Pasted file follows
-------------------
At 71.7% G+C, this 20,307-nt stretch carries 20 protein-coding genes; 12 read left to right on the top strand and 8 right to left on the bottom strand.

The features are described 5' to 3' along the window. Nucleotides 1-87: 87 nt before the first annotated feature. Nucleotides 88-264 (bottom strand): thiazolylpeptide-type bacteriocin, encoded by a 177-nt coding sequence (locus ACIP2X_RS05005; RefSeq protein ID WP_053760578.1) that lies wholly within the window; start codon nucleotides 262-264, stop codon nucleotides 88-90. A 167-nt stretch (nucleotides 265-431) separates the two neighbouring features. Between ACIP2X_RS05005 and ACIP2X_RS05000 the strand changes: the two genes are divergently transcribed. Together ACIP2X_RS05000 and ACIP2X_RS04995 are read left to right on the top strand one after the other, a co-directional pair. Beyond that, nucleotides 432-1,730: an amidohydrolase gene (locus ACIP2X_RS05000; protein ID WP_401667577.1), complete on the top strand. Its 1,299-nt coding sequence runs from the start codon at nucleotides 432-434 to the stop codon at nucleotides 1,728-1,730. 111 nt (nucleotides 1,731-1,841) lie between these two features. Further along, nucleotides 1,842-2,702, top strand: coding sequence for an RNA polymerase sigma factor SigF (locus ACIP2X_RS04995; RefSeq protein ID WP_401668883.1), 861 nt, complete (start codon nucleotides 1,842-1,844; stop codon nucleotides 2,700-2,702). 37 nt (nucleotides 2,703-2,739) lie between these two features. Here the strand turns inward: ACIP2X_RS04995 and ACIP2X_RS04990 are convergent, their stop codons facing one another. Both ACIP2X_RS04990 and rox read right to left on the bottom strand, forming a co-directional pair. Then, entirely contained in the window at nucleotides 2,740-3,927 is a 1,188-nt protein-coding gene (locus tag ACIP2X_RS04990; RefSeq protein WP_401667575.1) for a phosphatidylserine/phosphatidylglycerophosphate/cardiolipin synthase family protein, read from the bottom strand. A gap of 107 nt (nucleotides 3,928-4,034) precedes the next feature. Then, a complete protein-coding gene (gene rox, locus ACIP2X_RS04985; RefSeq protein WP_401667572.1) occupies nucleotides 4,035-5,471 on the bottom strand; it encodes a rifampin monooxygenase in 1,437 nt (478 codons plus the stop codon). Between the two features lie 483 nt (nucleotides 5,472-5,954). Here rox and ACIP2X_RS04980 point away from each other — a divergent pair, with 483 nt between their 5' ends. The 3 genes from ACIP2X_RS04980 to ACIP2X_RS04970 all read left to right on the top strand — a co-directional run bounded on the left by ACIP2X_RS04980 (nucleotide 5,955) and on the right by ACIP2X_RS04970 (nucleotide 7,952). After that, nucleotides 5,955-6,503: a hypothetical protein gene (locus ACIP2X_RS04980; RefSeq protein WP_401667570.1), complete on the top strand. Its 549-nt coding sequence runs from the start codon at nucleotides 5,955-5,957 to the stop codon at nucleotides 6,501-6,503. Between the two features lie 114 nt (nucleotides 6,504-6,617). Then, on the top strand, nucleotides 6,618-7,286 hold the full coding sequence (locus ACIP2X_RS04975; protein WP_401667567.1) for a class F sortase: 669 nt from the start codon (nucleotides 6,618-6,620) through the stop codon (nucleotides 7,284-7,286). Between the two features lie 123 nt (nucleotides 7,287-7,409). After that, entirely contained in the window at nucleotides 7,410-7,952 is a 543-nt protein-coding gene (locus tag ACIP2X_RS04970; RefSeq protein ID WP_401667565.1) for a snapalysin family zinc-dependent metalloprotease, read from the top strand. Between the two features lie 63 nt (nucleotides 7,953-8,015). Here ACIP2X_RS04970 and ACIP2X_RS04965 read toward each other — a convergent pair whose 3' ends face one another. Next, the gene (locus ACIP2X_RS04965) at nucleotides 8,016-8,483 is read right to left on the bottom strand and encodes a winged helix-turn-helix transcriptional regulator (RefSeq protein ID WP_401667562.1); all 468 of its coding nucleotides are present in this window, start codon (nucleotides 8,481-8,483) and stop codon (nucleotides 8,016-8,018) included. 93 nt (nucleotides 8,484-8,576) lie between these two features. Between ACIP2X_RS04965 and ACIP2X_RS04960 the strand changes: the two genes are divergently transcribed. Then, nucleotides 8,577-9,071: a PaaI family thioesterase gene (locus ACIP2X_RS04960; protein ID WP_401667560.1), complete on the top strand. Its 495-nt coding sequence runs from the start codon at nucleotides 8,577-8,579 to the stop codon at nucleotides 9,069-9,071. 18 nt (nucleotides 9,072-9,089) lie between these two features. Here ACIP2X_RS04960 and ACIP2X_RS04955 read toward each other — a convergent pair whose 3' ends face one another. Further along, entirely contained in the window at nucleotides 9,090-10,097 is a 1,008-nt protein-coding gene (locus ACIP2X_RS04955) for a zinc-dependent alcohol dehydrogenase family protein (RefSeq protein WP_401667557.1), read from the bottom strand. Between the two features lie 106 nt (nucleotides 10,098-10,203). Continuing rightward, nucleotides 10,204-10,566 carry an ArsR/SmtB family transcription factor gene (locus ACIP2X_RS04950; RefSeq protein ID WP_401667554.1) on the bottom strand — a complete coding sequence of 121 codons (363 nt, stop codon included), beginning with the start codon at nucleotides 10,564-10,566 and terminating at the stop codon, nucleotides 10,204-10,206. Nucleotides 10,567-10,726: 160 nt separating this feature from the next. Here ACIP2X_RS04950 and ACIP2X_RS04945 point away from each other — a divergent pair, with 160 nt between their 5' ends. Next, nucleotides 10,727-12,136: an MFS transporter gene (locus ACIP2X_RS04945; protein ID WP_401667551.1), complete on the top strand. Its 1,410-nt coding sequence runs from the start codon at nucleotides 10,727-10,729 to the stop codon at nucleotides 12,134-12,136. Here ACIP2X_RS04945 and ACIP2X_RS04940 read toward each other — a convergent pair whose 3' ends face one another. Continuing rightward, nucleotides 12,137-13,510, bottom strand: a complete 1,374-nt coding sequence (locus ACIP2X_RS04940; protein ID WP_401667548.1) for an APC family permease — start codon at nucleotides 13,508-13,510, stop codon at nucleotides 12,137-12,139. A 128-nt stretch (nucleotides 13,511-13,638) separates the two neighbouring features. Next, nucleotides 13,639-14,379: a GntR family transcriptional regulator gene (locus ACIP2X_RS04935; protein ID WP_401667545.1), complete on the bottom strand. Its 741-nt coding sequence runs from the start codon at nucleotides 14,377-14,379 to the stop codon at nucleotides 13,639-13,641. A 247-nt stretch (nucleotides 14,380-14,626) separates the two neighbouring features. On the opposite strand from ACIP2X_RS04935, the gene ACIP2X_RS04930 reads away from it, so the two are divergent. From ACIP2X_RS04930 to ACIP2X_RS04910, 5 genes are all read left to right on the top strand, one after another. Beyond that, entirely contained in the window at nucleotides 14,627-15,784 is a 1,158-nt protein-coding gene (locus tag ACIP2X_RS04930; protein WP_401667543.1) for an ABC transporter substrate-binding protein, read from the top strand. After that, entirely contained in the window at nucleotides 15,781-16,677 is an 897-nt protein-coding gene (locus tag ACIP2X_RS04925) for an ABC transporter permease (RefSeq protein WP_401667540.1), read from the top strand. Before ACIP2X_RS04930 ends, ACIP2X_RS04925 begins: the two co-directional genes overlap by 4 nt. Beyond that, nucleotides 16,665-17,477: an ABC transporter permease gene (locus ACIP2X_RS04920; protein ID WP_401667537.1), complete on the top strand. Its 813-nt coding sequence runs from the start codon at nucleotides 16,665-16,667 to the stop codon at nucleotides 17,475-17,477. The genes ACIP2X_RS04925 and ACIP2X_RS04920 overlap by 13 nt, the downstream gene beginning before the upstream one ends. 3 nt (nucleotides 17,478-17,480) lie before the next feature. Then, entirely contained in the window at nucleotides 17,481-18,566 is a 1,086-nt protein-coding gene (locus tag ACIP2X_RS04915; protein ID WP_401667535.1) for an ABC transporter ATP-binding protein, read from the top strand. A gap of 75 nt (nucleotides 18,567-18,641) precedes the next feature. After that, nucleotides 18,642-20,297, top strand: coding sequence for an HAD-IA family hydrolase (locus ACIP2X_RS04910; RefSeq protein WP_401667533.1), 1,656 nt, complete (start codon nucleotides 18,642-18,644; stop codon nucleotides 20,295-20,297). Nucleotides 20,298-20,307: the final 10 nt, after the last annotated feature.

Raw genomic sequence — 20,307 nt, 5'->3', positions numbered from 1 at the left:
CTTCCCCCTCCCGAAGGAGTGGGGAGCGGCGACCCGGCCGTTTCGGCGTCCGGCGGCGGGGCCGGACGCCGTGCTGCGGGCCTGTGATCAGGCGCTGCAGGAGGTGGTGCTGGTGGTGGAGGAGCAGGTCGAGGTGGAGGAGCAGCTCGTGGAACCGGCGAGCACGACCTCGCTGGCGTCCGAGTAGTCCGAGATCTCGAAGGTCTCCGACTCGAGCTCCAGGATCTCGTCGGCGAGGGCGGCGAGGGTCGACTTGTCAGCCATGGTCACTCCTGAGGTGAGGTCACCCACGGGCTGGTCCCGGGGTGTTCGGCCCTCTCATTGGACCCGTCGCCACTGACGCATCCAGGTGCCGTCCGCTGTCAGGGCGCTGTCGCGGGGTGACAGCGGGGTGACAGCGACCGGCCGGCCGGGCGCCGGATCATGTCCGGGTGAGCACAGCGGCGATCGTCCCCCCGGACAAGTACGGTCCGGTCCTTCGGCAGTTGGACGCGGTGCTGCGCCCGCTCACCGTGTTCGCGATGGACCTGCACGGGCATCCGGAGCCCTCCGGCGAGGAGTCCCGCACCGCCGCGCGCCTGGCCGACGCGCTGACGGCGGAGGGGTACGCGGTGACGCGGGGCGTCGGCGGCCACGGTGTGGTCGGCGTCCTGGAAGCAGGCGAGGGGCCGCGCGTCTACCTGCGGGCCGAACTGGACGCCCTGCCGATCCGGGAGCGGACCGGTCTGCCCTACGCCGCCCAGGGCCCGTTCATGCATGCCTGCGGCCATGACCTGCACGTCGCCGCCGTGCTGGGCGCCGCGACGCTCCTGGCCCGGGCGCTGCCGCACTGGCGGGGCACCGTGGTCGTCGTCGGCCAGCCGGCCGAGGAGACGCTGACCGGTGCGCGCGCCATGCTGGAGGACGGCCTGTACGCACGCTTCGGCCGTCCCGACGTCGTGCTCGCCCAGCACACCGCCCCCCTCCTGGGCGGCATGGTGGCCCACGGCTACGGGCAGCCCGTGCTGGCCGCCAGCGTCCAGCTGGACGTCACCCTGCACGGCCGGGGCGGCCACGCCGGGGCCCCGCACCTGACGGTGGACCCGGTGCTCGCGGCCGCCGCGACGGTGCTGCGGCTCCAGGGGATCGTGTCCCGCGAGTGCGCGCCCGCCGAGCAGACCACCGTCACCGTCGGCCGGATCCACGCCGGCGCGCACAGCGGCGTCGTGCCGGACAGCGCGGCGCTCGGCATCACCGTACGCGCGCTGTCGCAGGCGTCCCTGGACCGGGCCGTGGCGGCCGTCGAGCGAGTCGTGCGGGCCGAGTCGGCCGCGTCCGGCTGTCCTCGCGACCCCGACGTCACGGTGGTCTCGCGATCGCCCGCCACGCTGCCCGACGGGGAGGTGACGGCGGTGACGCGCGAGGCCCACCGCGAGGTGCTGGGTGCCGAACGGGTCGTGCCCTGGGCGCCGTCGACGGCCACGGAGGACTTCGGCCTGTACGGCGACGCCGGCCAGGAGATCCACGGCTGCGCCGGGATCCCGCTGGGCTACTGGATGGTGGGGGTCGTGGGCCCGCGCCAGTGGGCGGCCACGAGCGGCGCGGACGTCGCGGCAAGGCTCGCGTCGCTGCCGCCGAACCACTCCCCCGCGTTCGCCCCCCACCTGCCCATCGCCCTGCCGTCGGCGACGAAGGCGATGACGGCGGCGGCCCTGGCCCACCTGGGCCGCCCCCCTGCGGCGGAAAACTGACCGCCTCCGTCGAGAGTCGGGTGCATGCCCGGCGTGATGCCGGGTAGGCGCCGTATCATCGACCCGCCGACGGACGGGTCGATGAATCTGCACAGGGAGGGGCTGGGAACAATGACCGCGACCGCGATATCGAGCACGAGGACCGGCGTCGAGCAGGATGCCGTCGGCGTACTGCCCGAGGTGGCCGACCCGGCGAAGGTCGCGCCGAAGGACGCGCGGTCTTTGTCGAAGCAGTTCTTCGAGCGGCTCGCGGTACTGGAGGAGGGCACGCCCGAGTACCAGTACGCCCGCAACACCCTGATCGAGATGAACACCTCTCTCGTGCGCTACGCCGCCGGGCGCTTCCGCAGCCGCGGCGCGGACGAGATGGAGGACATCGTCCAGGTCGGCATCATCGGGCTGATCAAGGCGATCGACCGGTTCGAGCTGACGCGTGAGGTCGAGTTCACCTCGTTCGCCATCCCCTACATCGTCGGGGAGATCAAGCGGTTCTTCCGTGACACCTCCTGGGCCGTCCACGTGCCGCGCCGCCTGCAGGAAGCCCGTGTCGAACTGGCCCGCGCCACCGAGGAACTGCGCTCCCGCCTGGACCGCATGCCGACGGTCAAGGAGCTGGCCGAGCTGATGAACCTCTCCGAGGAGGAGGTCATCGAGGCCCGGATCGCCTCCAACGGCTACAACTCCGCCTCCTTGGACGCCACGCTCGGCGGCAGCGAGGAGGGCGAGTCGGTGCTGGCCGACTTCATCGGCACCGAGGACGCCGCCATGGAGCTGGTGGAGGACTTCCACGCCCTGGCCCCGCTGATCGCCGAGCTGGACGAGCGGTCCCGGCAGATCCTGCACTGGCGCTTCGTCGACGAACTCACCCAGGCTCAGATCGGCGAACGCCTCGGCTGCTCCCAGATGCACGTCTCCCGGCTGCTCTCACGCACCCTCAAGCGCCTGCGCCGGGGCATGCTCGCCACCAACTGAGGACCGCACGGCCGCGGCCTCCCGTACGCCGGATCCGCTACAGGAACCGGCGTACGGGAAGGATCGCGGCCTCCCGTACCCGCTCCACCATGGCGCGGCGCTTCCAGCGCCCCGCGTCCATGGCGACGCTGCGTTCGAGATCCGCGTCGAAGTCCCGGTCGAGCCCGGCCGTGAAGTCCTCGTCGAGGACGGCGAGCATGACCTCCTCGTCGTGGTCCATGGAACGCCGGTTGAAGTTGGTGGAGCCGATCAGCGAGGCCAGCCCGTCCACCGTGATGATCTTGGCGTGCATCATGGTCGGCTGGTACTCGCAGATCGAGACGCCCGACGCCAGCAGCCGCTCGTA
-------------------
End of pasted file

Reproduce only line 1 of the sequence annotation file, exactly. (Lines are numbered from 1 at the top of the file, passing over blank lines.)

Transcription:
At 71.7% G+C, this 20,307-nt stretch carries 20 protein-coding genes; 12 read left to right on the top strand and 8 right to left on the bottom strand.